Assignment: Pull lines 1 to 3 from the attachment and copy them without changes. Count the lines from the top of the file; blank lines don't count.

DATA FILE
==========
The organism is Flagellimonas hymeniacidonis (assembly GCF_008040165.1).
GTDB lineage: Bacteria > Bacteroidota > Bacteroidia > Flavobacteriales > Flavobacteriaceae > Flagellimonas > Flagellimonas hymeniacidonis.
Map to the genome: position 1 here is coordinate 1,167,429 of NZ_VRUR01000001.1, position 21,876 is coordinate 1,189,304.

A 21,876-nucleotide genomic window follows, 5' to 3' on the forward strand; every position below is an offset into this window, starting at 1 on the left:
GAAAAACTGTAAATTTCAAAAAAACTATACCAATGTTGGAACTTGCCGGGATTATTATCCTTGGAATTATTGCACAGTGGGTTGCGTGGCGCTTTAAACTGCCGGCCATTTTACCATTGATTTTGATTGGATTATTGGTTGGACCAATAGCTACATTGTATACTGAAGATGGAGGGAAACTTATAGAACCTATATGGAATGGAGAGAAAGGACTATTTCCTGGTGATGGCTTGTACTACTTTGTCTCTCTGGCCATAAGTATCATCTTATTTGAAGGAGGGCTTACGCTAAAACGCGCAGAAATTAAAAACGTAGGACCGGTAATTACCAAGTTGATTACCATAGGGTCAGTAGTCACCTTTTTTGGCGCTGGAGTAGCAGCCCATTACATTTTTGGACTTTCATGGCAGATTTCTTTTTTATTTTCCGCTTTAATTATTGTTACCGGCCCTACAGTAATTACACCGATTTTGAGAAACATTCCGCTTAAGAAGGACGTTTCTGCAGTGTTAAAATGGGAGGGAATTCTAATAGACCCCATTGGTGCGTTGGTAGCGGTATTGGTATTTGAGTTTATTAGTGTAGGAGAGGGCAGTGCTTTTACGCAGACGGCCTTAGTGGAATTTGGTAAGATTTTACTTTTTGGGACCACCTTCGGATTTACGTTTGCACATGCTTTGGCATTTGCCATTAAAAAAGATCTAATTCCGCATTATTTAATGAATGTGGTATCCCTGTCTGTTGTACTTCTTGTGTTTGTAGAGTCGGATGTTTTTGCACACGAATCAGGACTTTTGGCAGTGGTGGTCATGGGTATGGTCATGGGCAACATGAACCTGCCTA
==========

The organism is Flagellimonas hymeniacidonis (assembly GCF_008040165.1).
GTDB lineage: Bacteria > Bacteroidota > Bacteroidia > Flavobacteriales > Flavobacteriaceae > Flagellimonas > Flagellimonas hymeniacidonis.
Map to the genome: position 1 here is coordinate 1,167,429 of NZ_VRUR01000001.1, position 21,876 is coordinate 1,189,304.